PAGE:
Run a half marathon before June. An actual, organized event is ideal, but I reserve the right to run a "private" half marathon should my finances prevent me from paying a registration fee (which is very likely). I signed up for an 8-mile race in June, and the race was just changed to 12 miles, so I might as well train for a half marathon.

Win something. I can win by skill (sometimes) but not by luck. I want to win something this year - a drawing, a giveaway... heck, I'll even settle for BINGO at a family party (even though I hate BINGO, but my hate is a direct result of the game not being winnable by skill).

Reach the weight recommended by my doctor. I'm 15 pounds away. It should be possible, but I'm not one to work overly hard to lose weight. I like my goodies too much.

Read the Book of Mormon as a family. We're already working on it. We figure if we read two pages with our kids every day, we can finish by the end of the year (and we can afford to miss a few days... which we will... because we aren't perfect).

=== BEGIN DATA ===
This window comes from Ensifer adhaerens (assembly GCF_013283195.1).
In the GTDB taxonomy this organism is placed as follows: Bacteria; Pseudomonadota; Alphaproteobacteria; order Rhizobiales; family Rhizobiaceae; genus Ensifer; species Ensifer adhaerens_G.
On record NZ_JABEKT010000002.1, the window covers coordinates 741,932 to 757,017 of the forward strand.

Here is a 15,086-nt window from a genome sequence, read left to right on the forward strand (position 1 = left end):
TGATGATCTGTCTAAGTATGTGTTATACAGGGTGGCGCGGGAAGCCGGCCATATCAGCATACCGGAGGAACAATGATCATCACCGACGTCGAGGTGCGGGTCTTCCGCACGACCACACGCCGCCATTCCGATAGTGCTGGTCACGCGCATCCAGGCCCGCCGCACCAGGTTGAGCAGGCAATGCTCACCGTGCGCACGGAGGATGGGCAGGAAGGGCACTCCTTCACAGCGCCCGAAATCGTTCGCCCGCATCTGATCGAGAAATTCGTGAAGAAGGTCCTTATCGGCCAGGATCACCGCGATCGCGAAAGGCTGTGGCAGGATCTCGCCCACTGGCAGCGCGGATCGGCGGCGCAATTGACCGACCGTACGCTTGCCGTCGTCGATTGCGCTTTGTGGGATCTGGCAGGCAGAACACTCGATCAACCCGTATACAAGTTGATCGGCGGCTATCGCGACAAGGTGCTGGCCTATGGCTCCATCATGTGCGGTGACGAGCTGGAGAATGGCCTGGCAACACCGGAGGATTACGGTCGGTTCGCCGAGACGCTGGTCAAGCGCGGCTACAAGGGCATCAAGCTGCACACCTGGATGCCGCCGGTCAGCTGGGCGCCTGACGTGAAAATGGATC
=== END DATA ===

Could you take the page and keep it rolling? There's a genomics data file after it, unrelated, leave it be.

Read The Power of Everyday Missionaries and the Old Testament. It should be easy, but the book? I just can't bring myself to do it. I've had it sitting on my shelf since July of 2011 when my stake leaders gave it to me and asked me to read it. And the Old Testament? I have no problem starting it, but I usually give up somewhere during Abraham's life (sorry, Abe).

I also have a lot of resolutions that are either personal, embarrassing, or not "measurable" (in other words, it's kind of hard to check them off the list) that I won't go into in depth here, but they are the ones that will really help me to "sing a new song:"